“Nobody can acquire honor by doing what is wrong.” ~Thomas Jefferson
By Alden L. Benton
Remember Joe “The Plumber” Werzelbacher? He was the man who precipitated then candidate Obama’s infamous unscripted remark about spreading the wealth around.
Well, Joe has a blog (joeofamerica.com) and he reports that if a woman named Julie Frein gets her way, the Boston marathon murderer Tamerlan Tsarnaev would be buried in the plot to which she thinks she is entitled at Arlington National Cemetery. Joe says Frein served two years of a four-year enlistment in the Air Force and her discharge was honorable.
According to a FoxNews video (USAF Vet Offers National Cemetery Plot To Dead Boston Bomber!!), Frein may be eligible for an Arlington plot due to her husband’s service. However, according to my reading of the regulations stating who is eligible for burial at Arlington (Arlington Regulations), Frein is only eligible under very limited circumstances. The regulations appear silent as to whether or not Frein could simply give away her plot even if she were eligible.
Her teary-eyed appeal to bury the monster who murdered and maimed innocent citizens next to then men and women who made the ultimate sacrifice for their country is, at best, sickening. Exodus 20:13 is clear: “You shall not murder” (English Standard Version) and in Judaism, murder is the only unforgivable sin because the dead cannot forgive their assailants.
Julie Frein wants us to forgive this dead Islamic terrorist and “get over it.” Unfortunately, Krystle Campbell, 29, Martin Richard, 8, and Lu Lingzi, 23, cannot forgive the soulless, cowardly, Islamist cretin who murdered them, nor should we.
Look at the pictures below and remember how they died. Never forget what happened in Boston that day. Never get over it.
Whether your eyes fill with tears or your heart fills with anger, call, write, or email Congress to make certain the Veteran’s Administration does not allow this terrorist to rest with heroes in the hallowed ground of Arlington National Cemetery.
It is time for all Americans to rise and stand against the sickness that has engulfed our country, the sickness personified by fools like Julie Frein.
It is time to return to the values of courage, honor, and true fairness that made us great. It is time we revisit the powerful words Abraham Lincoln so eloquently spoke in 1863 to begin to understand what we have lost and why people like the Tsarnaev brothers, and their enablers like Frein, are dangerous not just for their violence, but for their destructive influence on our society as a whole.
Four score and seven years ago our fathers brought forth on this continent, a new nation, conceived in Liberty, and dedicated to the proposition that all men are created equal.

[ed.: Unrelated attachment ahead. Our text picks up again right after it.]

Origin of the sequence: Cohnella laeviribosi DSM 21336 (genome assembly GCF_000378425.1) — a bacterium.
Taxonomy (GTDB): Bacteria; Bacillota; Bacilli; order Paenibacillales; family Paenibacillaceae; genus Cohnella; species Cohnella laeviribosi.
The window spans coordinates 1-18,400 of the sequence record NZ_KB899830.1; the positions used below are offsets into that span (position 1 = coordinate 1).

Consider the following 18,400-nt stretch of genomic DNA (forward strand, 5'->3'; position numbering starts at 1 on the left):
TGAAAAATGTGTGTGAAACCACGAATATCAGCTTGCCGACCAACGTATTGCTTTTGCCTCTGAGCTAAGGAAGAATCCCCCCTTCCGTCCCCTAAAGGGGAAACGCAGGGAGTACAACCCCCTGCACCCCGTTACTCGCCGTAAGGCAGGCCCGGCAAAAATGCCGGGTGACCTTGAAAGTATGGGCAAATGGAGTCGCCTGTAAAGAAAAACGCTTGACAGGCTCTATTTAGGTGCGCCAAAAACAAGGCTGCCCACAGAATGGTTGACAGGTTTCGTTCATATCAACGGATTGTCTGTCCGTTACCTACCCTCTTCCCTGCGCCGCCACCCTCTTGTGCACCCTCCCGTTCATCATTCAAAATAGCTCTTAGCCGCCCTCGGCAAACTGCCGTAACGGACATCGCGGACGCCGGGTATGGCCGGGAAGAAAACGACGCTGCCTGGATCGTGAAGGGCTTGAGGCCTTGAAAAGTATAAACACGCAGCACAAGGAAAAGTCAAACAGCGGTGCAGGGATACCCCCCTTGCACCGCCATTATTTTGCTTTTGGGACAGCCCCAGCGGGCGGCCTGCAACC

Now we are engaged in a great civil war, testing whether that nation, or any nation so conceived and dedicated, can long endure. We are met on a great battle-field of that war. We have come to dedicate a portion of that field, as a final resting place for those who here gave their lives that that nation might live. It is altogether fitting and proper that we should do this.
But, in a larger sense, we can not dedicate — we can not consecrate — we can not hallow — this ground. The brave men, living and dead, who struggled here, have consecrated it, far above our poor power to add or detract. The world will little note, nor long remember what we say here, but it can never forget what they did here. It is for us the living, rather, to be dedicated here to the unfinished work which they who fought here have thus far so nobly advanced. It is rather for us to be here dedicated to the great task remaining before us — that from these honored dead we take increased devotion to that cause for which they gave the last full measure of devotion — that we here highly resolve that these dead shall not have died in vain — that this nation, under God, shall have a new birth of freedom — and that government of the people, by the people, for the people, shall not perish from the earth.
~Abraham Lincoln, Address Delivered at the Dedication of the Cemetery at Gettysburg, Pennsylvania, November 19, 1863
May the dead of the Boston atrocity rest in peace, the wounded recover swiftly from their wounds, and justice prevail.
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